*This article initially appeared as part of our May, 2015 issue cover feature, inspired by our Liquid L.A. blog
In 2003, Frank Gehry completed downtown L.A.’s most iconic structure: Walt Disney Concert Hall. Six years later bartender Julian Cox unveiled his own epochal creation: the Barbacoa, a smoky, mescal-based cocktail he formulated for chef John Sedlar’s downtown restaurant, Rivera. Drawing a parallel between Gehry’s multimillion-dollar marvel and a $14 drink may seem absurd, until you consider the Barbacoa could be credited with sparking L.A.’s cocktail boom for the next six years and counting, with Cox as its pater tequilas. “We were in downtown before a lot of the big cocktail bars were,” Cox says of his stint at the now-defunct Rivera. “We had big ice cubes, and people were like, ‘These are huge!’ ”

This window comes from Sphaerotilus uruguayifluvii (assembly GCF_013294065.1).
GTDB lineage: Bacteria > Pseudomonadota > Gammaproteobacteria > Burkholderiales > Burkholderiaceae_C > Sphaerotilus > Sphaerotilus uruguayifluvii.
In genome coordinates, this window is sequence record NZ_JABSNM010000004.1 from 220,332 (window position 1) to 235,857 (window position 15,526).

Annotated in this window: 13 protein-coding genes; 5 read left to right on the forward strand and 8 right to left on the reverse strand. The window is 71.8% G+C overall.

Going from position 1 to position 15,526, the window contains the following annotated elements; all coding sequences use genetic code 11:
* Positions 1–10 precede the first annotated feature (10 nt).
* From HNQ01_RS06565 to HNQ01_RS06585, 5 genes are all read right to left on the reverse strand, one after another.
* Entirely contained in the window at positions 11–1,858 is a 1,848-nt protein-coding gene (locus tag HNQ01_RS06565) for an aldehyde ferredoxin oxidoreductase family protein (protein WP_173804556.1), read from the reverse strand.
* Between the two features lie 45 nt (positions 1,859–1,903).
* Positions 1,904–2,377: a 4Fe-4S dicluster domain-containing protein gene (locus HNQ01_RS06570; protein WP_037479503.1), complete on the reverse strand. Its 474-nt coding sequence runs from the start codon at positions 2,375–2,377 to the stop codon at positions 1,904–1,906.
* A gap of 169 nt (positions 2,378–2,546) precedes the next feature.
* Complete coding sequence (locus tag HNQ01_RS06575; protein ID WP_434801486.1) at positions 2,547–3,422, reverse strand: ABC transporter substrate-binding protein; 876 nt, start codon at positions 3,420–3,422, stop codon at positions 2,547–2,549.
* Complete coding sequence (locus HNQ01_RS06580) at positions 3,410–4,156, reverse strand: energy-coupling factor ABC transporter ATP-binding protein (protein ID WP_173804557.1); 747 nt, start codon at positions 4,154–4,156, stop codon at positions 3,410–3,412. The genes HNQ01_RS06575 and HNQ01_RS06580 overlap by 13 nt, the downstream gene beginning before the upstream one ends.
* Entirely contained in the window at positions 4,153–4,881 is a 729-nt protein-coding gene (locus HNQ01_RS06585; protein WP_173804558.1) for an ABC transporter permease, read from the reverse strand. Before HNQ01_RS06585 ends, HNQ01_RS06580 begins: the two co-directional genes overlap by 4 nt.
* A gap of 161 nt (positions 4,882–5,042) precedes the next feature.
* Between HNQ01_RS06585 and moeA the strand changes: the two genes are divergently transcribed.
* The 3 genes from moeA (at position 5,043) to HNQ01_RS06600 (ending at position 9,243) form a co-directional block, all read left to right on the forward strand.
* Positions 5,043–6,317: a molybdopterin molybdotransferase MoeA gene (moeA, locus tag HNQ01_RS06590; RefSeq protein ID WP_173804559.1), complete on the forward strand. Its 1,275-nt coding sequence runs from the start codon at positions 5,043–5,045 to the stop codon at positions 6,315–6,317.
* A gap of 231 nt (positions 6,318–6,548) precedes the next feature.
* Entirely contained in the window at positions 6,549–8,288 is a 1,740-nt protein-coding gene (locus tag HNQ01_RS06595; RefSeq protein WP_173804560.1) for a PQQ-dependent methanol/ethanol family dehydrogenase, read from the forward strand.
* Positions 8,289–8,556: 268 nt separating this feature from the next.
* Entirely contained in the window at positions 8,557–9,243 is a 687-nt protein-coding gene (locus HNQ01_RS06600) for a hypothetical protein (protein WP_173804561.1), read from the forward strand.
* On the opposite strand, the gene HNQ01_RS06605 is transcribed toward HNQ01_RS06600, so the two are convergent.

It’s not that the 33-year-old Midwest transplant was first—he learned the importance of premium Kold-Draft ice while at Comme ça in 2006. But he did usher in an era of drinks with a distinctly L.A. personality. At a time when everyone else was recreating classics from the 1920s, Cox was incorporating ingredients that paid homage not only to a restaurant’s specific menu but to the larger culture of L.A. (he has penchants for tequila and tiki).
Today he’s the architect of the custom cocktail programs at 16 of the most popular places in town, including Las Perlas, Redbird, and Barrel & Ashes. He also runs an upscale pro bartender boot camp (the six-week classes are held several times a year). His goal? To make L.A. mixology the industry standard, which means fresh ingredients, Japanese barware, and—most important—a timeless quality. “I have 67-year-olds with white hair come up to me and be like, ‘Your Barbacoa…’ ” Cox says. “It almost brings tears to my eyes.”
See a recipe for Cox’s Barbacoa here.